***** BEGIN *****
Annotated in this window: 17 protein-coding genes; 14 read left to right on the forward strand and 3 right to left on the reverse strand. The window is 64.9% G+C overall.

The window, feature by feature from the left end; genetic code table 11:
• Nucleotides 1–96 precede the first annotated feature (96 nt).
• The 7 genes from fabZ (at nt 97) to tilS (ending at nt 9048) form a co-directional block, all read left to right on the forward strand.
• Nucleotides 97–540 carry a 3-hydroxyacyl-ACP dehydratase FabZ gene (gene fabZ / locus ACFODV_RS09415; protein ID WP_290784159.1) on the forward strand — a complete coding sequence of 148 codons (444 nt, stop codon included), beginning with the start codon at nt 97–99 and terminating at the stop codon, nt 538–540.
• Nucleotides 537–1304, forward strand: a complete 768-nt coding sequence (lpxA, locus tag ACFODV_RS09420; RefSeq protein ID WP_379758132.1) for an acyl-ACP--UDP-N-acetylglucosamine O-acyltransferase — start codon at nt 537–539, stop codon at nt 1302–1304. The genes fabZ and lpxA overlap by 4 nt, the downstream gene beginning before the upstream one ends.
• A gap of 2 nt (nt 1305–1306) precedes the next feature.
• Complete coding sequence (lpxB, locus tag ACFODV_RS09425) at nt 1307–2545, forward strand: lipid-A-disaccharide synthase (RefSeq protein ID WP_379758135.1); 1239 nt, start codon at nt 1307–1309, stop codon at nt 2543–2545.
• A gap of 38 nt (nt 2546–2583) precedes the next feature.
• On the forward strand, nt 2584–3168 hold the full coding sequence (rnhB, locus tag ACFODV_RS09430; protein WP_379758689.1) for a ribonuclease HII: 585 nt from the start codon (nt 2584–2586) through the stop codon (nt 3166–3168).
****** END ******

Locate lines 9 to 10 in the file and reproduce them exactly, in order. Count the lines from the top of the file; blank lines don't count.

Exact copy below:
• A gap of 38 nt (nt 2546–2583) precedes the next feature.
• On the forward strand, nt 2584–3168 hold the full coding sequence (rnhB, locus tag ACFODV_RS09430; protein WP_379758689.1) for a ribonuclease HII: 585 nt from the start codon (nt 2584–2586) through the stop codon (nt 3166–3168).